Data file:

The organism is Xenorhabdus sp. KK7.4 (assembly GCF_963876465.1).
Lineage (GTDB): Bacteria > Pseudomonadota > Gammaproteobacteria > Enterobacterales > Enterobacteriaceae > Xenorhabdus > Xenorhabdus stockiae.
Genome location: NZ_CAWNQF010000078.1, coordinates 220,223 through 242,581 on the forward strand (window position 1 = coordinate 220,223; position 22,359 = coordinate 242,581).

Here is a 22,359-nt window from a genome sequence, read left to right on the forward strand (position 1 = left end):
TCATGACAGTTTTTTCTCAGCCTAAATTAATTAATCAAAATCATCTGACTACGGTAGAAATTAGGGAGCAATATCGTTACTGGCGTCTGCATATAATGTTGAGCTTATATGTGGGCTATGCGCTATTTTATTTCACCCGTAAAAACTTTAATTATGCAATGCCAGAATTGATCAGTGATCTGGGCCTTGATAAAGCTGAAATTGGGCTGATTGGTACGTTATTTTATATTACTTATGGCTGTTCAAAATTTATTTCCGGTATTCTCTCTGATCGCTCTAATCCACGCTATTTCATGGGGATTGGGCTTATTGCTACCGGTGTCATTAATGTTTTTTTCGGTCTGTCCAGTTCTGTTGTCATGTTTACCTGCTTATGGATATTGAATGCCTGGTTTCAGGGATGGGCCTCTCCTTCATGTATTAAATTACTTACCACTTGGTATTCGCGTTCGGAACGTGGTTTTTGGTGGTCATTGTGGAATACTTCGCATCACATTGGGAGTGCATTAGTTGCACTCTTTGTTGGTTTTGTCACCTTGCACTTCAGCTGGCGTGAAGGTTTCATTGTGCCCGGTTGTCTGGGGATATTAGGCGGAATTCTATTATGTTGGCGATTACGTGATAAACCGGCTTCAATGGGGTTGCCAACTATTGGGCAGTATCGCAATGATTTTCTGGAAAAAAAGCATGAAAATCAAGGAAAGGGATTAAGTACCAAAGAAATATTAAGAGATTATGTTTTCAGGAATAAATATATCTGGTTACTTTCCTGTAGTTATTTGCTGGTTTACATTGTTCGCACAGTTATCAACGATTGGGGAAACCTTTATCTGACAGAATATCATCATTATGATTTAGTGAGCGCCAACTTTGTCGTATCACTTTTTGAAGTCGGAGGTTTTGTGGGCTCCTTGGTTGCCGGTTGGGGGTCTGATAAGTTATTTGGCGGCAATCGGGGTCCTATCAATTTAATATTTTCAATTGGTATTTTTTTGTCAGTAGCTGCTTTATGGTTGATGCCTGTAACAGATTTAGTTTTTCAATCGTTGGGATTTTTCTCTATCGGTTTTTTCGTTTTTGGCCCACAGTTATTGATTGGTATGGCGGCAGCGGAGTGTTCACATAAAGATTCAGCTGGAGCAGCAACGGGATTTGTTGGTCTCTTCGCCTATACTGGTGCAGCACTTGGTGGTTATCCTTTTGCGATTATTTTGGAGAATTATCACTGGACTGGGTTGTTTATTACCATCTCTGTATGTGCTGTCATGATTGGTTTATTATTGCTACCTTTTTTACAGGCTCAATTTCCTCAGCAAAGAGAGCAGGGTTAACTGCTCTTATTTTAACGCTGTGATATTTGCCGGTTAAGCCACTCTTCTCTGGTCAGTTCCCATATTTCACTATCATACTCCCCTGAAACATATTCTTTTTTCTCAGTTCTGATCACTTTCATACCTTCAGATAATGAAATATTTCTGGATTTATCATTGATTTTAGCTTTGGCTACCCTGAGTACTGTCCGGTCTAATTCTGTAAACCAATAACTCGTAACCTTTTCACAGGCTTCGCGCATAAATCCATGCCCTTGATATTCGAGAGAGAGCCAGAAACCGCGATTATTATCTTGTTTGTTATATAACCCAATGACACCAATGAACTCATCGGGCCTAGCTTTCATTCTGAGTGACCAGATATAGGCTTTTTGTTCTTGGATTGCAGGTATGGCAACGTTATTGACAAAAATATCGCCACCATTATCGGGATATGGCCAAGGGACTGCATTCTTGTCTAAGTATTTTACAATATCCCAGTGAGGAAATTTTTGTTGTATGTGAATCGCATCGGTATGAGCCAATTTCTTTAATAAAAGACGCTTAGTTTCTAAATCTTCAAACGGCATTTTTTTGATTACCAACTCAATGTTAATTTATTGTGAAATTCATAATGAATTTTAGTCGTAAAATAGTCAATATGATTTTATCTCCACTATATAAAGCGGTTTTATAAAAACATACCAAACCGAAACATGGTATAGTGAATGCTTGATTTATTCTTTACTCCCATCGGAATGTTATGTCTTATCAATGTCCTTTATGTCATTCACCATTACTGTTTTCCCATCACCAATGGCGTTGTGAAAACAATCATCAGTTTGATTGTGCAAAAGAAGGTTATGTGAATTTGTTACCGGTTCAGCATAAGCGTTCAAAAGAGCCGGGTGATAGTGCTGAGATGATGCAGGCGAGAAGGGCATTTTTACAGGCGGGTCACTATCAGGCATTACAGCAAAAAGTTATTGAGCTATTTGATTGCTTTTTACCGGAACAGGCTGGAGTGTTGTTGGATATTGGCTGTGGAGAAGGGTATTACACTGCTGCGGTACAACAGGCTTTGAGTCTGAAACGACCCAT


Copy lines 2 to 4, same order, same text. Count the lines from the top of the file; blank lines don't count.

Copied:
Lineage (GTDB): Bacteria > Pseudomonadota > Gammaproteobacteria > Enterobacterales > Enterobacteriaceae > Xenorhabdus > Xenorhabdus stockiae.
Genome location: NZ_CAWNQF010000078.1, coordinates 220,223 through 242,581 on the forward strand (window position 1 = coordinate 220,223; position 22,359 = coordinate 242,581).

Here is a 22,359-nt window from a genome sequence, read left to right on the forward strand (position 1 = left end):